Thanks to Seoul’s diverse neighborhoods and the comprehensive Metro network, the city appears to be larger than it actually is. Straddling the border is Bukhansan National Park, while Suwon city similarly blurs the line with a short commute. Follow the tendrils of train lines for scattered gems just beyond Seoul’s borders.
- The DMZ, or Korean Demilitarized Zone, has always been something of an intriguing but scary prospect. Feel the tension in person with a tour of this border territory; it is a day trip made for the politically and historically inclined.
- One of Seoul’s closest neighbors, Suwon City is under an hour’s commute away. Visit Suwon Hwaseong to see how 18th-century fortresses were designed. For more insight into Korean tradition, swing through Paldalmun Gate for the old town quarter teeming with local markets and a canal.
- Two contrasting entertainments are located at southeastern Yongin city: the traditional Korean Folk Village and thrilling Everland Amusement Park. Hundreds of hanok houses make up the Folk Village estate, providing a cultural classroom for traditional craft making. On the other hand, Everland is Korea’s largest amusement park, featuring fun rides and a zoo.
- Rock quarry turned park, Pocheon Art Valley gifts you with a day in nature. Colorful tiered rock formations allow interesting photo spots, while there are plenty of rest areas around the lake for picnics.
- Explore Gapyeong to fulfill your K-drama dreams. Especially beautiful in the fall, Gapyeong town circles around Cheongpyeong Lake which offers water sporting activities; water skiing, jet skiing, obstacle courses, etc. It is also famous for Nami Island, featured in the drama Winter Sonata.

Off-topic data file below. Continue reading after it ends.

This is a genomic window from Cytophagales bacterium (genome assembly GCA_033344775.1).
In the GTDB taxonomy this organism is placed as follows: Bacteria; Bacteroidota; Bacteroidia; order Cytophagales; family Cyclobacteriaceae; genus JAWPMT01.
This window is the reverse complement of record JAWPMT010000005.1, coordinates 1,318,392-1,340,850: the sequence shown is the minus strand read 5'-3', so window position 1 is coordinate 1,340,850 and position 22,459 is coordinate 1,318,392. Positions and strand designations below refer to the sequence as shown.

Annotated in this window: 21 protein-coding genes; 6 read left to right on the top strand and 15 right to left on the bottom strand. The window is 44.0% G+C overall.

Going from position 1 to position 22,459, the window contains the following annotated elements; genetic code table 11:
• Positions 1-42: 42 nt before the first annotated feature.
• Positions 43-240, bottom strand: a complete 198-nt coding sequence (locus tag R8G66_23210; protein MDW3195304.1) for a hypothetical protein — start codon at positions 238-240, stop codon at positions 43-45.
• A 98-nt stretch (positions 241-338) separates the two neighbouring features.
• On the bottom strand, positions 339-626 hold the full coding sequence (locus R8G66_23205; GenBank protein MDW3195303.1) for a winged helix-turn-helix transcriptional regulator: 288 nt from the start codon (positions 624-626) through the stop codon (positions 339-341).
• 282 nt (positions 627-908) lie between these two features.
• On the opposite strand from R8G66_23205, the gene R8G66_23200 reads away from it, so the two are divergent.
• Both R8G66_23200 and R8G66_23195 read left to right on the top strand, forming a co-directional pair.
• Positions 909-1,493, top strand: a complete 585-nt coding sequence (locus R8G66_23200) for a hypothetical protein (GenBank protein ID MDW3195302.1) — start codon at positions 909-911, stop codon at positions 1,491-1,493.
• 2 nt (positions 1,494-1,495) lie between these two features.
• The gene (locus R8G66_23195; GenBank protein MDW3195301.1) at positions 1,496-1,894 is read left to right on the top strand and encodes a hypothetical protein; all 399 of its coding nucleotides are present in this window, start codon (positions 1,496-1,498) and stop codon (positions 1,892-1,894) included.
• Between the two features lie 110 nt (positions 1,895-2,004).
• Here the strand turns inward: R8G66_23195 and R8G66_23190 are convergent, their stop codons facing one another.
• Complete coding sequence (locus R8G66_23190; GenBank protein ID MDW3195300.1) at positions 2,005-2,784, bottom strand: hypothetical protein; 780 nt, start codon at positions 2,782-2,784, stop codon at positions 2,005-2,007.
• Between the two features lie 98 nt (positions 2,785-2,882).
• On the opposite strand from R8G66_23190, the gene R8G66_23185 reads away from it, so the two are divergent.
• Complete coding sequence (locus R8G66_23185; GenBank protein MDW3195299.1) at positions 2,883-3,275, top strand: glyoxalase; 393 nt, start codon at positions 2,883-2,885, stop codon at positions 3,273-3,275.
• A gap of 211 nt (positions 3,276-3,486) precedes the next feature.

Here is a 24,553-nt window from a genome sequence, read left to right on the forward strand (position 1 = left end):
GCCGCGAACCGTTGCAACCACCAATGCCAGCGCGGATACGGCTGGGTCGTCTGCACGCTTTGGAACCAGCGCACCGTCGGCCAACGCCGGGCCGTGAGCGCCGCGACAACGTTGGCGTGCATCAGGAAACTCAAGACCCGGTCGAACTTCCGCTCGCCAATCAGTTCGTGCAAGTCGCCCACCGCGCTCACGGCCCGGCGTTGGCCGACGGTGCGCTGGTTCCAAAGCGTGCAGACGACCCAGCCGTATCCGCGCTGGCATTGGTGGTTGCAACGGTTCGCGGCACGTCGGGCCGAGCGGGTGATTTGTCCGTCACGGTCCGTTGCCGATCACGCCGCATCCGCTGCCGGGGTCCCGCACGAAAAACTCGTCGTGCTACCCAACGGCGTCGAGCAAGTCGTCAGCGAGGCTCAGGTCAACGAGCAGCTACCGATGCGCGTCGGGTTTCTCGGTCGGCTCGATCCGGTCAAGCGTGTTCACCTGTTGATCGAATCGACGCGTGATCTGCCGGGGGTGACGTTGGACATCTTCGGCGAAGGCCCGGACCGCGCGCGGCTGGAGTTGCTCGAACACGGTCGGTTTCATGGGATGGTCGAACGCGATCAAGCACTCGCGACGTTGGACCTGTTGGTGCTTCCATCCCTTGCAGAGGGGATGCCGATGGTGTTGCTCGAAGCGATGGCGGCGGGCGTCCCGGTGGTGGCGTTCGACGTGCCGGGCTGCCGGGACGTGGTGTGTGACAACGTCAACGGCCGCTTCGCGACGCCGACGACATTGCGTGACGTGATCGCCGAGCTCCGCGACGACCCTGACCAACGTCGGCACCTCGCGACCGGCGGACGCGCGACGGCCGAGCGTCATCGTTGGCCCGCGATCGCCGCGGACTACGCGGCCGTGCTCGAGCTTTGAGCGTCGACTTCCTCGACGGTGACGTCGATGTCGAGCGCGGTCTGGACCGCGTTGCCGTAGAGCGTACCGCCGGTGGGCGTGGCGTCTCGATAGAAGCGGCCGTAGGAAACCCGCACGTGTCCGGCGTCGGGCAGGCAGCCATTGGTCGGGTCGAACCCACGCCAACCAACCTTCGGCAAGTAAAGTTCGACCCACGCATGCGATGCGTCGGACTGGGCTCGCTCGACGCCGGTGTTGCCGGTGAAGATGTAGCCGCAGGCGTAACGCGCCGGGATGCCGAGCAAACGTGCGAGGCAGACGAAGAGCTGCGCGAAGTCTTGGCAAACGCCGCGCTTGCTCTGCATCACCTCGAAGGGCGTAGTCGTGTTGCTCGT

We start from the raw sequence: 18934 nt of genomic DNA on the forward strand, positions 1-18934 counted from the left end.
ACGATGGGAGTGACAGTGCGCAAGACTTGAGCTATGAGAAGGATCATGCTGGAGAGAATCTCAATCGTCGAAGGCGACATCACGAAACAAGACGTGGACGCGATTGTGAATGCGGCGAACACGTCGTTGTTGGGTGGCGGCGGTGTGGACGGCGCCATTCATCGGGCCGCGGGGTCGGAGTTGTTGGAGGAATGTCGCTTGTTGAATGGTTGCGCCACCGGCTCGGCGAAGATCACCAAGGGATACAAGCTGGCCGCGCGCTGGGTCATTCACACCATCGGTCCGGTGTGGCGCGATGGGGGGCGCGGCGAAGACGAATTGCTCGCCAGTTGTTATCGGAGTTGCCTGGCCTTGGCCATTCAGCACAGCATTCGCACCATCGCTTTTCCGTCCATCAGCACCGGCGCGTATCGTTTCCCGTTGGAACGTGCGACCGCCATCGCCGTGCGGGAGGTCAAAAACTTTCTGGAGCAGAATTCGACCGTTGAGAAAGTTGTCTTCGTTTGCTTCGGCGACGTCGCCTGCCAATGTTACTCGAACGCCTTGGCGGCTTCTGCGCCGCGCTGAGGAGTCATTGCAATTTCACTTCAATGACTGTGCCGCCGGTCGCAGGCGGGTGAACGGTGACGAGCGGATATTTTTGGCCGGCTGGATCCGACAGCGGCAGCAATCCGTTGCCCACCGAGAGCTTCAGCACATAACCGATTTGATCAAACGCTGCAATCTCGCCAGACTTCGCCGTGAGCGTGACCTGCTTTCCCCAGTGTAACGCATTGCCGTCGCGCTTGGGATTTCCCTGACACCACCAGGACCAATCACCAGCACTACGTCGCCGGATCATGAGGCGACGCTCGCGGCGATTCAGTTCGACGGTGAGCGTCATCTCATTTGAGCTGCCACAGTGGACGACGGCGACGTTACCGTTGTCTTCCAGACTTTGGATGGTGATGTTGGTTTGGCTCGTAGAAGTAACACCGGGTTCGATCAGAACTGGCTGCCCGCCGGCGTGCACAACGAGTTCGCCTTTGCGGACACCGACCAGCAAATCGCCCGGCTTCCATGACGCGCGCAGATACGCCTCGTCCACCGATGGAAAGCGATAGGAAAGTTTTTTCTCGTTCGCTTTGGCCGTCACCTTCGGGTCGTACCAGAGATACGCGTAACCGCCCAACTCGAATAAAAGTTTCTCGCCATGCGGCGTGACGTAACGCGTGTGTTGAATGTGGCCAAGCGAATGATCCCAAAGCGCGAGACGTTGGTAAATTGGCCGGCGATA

Plus a Spring special:
Pictures of Jinhae dominate every spring, heralding Korea’s most popular cherry blossom viewing – Jinhae Gunhangje Festival. Between the serene Yeojwa Stream and pink-scattered Gyeonghwa Station, you’ll fill up your camera roll with pastel blossom landscapes. If you’re planning to go, try to avoid visiting on weekends as it gets crazily crowded.
Extra travel tips
- Korea might be the one country where asking for someone’s age isn’t rude at all but a courtesy. Because age and social hierarchy are so important, figure out where you fit into the dynamic. If you’re with an older associate, for instance, show respect by waiting for them to eat first.
- Most shops and restaurants take debit and credit cards but prepare loose cash just in case. You’re also more likely to get discounts while shopping if you offer to pay in cash.
- If you’re there on business, note that people receive things with two hands, not one. When taking business cards or welcome gifts, reach with both hands and thank them with a shallow bow.
- Most Koreans don’t speak foreign languages (although Seoul is moderately better with English and Chinese usage) so learn a few easy phrases. They’ll be impressed and touched even if you’re simply saying, “Sorry but I don’t speak Korean.”
The key to a successful trip is research so hopefully, this guide will help you extract the best possible experience in Seoul!